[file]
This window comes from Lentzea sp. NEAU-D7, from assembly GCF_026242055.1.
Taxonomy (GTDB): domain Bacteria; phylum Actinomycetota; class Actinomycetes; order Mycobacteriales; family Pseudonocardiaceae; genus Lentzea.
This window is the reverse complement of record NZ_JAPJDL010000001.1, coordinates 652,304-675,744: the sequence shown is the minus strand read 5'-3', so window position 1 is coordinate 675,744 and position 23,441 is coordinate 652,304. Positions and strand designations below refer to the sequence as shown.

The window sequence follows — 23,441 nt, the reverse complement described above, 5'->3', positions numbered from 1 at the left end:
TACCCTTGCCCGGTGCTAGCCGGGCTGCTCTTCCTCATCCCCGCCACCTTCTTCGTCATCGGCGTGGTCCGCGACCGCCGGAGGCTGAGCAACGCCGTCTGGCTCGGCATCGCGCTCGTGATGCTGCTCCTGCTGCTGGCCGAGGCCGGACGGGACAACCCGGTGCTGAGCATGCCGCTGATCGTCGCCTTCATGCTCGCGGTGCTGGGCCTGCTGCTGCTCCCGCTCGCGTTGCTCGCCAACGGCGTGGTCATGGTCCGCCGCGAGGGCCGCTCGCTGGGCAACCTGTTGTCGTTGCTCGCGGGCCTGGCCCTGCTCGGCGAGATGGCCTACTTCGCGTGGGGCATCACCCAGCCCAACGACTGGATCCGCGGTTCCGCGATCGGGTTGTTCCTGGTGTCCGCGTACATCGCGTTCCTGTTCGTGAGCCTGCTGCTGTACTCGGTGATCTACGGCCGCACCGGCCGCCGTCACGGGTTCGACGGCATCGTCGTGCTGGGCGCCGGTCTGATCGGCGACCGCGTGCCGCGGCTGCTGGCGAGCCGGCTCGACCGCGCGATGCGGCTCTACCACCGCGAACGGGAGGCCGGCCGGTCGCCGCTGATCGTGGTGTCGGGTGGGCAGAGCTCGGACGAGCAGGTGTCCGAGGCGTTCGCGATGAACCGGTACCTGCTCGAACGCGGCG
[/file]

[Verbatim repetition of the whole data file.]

This window comes from Lentzea sp. NEAU-D7, from assembly GCF_026242055.1.
Taxonomy (GTDB): domain Bacteria; phylum Actinomycetota; class Actinomycetes; order Mycobacteriales; family Pseudonocardiaceae; genus Lentzea.
This window is the reverse complement of record NZ_JAPJDL010000001.1, coordinates 652,304-675,744: the sequence shown is the minus strand read 5'-3', so window position 1 is coordinate 675,744 and position 23,441 is coordinate 652,304. Positions and strand designations below refer to the sequence as shown.

The window sequence follows — 23,441 nt, the reverse complement described above, 5'->3', positions numbered from 1 at the left end:
TACCCTTGCCCGGTGCTAGCCGGGCTGCTCTTCCTCATCCCCGCCACCTTCTTCGTCATCGGCGTGGTCCGCGACCGCCGGAGGCTGAGCAACGCCGTCTGGCTCGGCATCGCGCTCGTGATGCTGCTCCTGCTGCTGGCCGAGGCCGGACGGGACAACCCGGTGCTGAGCATGCCGCTGATCGTCGCCTTCATGCTCGCGGTGCTGGGCCTGCTGCTGCTCCCGCTCGCGTTGCTCGCCAACGGCGTGGTCATGGTCCGCCGCGAGGGCCGCTCGCTGGGCAACCTGTTGTCGTTGCTCGCGGGCCTGGCCCTGCTCGGCGAGATGGCCTACTTCGCGTGGGGCATCACCCAGCCCAACGACTGGATCCGCGGTTCCGCGATCGGGTTGTTCCTGGTGTCCGCGTACATCGCGTTCCTGTTCGTGAGCCTGCTGCTGTACTCGGTGATCTACGGCCGCACCGGCCGCCGTCACGGGTTCGACGGCATCGTCGTGCTGGGCGCCGGTCTGATCGGCGACCGCGTGCCGCGGCTGCTGGCGAGCCGGCTCGACCGCGCGATGCGGCTCTACCACCGCGAACGGGAGGCCGGCCGGTCGCCGCTGATCGTGGTGTCGGGTGGGCAGAGCTCGGACGAGCAGGTGTCCGAGGCGTTCGCGATGAACCGGTACCTGCTCGAACGCGGCG